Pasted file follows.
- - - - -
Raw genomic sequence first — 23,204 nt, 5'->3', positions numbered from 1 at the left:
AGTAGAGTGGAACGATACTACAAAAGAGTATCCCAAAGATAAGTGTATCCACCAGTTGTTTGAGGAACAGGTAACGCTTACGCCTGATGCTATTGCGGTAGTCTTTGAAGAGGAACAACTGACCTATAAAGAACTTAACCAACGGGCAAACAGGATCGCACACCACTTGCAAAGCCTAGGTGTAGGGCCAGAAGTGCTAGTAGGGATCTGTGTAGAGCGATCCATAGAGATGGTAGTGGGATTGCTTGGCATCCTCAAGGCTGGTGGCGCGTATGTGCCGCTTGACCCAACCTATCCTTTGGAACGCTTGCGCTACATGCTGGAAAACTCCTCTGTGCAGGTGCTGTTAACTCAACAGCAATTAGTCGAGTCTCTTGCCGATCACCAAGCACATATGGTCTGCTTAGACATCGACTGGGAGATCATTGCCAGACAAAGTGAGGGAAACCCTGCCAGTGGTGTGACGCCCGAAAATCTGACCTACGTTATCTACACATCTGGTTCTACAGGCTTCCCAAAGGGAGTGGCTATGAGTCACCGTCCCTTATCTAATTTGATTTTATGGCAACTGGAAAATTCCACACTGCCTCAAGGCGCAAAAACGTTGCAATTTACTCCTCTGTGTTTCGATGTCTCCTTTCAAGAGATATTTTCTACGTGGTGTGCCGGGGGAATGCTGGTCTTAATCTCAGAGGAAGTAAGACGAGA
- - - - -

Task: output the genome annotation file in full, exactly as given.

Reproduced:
Raw genomic sequence first — 23,204 nt, 5'->3', positions numbered from 1 at the left:
AGTAGAGTGGAACGATACTACAAAAGAGTATCCCAAAGATAAGTGTATCCACCAGTTGTTTGAGGAACAGGTAACGCTTACGCCTGATGCTATTGCGGTAGTCTTTGAAGAGGAACAACTGACCTATAAAGAACTTAACCAACGGGCAAACAGGATCGCACACCACTTGCAAAGCCTAGGTGTAGGGCCAGAAGTGCTAGTAGGGATCTGTGTAGAGCGATCCATAGAGATGGTAGTGGGATTGCTTGGCATCCTCAAGGCTGGTGGCGCGTATGTGCCGCTTGACCCAACCTATCCTTTGGAACGCTTGCGCTACATGCTGGAAAACTCCTCTGTGCAGGTGCTGTTAACTCAACAGCAATTAGTCGAGTCTCTTGCCGATCACCAAGCACATATGGTCTGCTTAGACATCGACTGGGAGATCATTGCCAGACAAAGTGAGGGAAACCCTGCCAGTGGTGTGACGCCCGAAAATCTGACCTACGTTATCTACACATCTGGTTCTACAGGCTTCCCAAAGGGAGTGGCTATGAGTCACCGTCCCTTATCTAATTTGATTTTATGGCAACTGGAAAATTCCACACTGCCTCAAGGCGCAAAAACGTTGCAATTTACTCCTCTGTGTTTCGATGTCTCCTTTCAAGAGATATTTTCTACGTGGTGTGCCGGGGGAATGCTGGTCTTAATCTCAGAGGAAGTAAGACGAGA